The History of National Nurses Week

By: Eileen P. Williamson, RN, MSN, Senior Vice President and Chief Nurse Executive at Nurse.com
Eileen Williamson, RN

Eileen Williamson, RN

Did you know that the week we’ve come to know as National Nurses Week  during the past twenty or so years is actually the result of a process that began more than half a century ago, involved several presidents and proclamations, had a variety of titles and dates, and called for numerous Congressional sponsorships, proposals and resolutions? Since it’s May and this special week is almost here, I thought I’d share a little about its history with you.

In 1953, Dorothy Sutherland from the US Department of Health, Education and Welfare made a proposal to President Eisenhower to proclaim a Nurse Day for the following year. The proclamation was not made, but the next year, a National Nurse Week did take place in observance of the 100th anniversary of Nightingale’s Crimean mission. Then a House Representative from Ohio named Frances P. Bolton sponsored a bill for a National Nurse Week, but no action was taken then or during the next two decades. A resolution was presented by the House to President Nixon in 1972 for a National Registered Nurse Day, and still nothing happened. In 1974, after the International Council of Nurses (ICN) proclaimed May 12th as International Nurse Day since they’d been celebrating that day for almost a decade, and President Nixon issued a White House proclamation that designated a National Nurse Week, after which New Jersey worked to make the celebration annual, with Governor Brendon Byrne declaring May 6th Nurses Day, and a private citizen named Edward Scanlon working to promote the celebration on his own.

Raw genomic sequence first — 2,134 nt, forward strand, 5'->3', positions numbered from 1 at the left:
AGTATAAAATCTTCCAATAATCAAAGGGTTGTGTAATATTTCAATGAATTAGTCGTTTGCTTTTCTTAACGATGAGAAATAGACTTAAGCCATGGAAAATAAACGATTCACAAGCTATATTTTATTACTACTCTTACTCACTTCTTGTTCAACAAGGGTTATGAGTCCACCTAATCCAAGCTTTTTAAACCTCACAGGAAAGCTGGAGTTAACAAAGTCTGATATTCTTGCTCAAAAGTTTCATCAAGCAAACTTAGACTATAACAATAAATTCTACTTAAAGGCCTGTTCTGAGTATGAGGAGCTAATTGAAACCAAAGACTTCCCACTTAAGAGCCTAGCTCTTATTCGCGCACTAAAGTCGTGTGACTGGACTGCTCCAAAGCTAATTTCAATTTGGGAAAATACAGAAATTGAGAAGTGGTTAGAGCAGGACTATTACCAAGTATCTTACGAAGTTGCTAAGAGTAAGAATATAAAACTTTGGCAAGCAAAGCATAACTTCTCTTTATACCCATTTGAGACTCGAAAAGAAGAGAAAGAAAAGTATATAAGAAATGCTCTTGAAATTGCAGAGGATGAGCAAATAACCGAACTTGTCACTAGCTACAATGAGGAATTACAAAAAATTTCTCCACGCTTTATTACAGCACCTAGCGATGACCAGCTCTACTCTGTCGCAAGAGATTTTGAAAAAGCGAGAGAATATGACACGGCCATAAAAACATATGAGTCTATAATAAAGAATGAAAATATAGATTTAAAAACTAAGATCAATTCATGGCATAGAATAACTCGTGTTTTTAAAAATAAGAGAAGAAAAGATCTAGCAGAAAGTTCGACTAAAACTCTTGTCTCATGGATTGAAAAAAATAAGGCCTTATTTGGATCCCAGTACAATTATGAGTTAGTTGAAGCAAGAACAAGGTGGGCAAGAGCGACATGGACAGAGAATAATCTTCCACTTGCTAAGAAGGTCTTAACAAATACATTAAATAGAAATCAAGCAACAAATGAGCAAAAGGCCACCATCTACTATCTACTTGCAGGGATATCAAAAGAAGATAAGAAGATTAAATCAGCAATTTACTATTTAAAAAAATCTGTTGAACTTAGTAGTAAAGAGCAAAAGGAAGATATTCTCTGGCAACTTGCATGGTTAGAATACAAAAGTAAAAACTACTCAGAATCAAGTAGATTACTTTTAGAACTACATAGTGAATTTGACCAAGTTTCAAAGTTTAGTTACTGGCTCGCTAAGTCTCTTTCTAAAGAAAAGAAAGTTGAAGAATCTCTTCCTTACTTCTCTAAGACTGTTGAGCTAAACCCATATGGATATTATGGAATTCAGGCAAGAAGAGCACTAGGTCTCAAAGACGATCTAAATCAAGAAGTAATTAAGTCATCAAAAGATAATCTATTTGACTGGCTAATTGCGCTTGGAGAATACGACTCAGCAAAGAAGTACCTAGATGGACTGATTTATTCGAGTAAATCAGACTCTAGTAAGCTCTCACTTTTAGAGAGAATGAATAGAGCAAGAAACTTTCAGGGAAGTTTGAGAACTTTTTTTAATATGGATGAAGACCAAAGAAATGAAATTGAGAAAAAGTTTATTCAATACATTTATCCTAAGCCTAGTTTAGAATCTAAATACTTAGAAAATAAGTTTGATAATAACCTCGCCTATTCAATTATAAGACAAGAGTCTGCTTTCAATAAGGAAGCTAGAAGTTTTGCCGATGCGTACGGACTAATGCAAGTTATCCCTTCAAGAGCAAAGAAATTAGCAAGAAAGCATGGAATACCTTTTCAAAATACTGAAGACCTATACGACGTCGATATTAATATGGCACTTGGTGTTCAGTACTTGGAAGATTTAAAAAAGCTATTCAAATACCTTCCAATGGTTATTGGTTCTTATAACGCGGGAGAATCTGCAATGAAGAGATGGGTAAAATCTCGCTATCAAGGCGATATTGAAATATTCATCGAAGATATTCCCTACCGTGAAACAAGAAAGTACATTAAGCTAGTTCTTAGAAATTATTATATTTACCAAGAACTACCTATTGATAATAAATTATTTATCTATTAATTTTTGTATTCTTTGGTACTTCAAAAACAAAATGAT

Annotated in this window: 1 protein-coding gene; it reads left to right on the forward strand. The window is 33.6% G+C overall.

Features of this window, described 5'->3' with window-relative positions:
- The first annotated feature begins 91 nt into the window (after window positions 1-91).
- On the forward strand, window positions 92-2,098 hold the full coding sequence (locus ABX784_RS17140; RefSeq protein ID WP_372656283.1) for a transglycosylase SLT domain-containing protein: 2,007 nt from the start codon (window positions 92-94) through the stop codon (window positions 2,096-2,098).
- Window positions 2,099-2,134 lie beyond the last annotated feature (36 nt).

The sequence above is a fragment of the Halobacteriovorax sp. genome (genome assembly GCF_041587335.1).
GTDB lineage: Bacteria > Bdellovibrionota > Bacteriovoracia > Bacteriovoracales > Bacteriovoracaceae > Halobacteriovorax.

Then in 1981, the ANA and other nursing organizations rallied to support another resolution from nurses in New Mexico through their Congressman, Manuel Lujan to have May 6, 1982 established as National Recognition Day for Nurses. In February, 1982, the ANA Board of Directors formally acknowledged May 6, 1982 as National Nurses Day, affirming a joint resolution of Congress that had designated May 6th as National Recognition Day for Nurses. On March 25th that same year President Reagan signed a proclamation proclaiming May 6, 1982 National Recognition Day for Nurses.  In one final step in 1990, ANA’s Board of Directors expanded nurse recognition to a week-long celebration, declaring May 6 – 12, 1991 as National Nurses Week. In 1993 they designated May 6 – 12 as permanent dates for National Nurses Week. Some separate days were added later, including May 6th as National RN Recognition Day, and at the request of the National Student Nurses Association, in 1998, May 8th became National Student Nurses Day. Lastly, in 2003, National School Nurse Day began being celebrated on the Wednesday in National Nurses Week each year.

HAPPY NURSES WEEK TO ALL!

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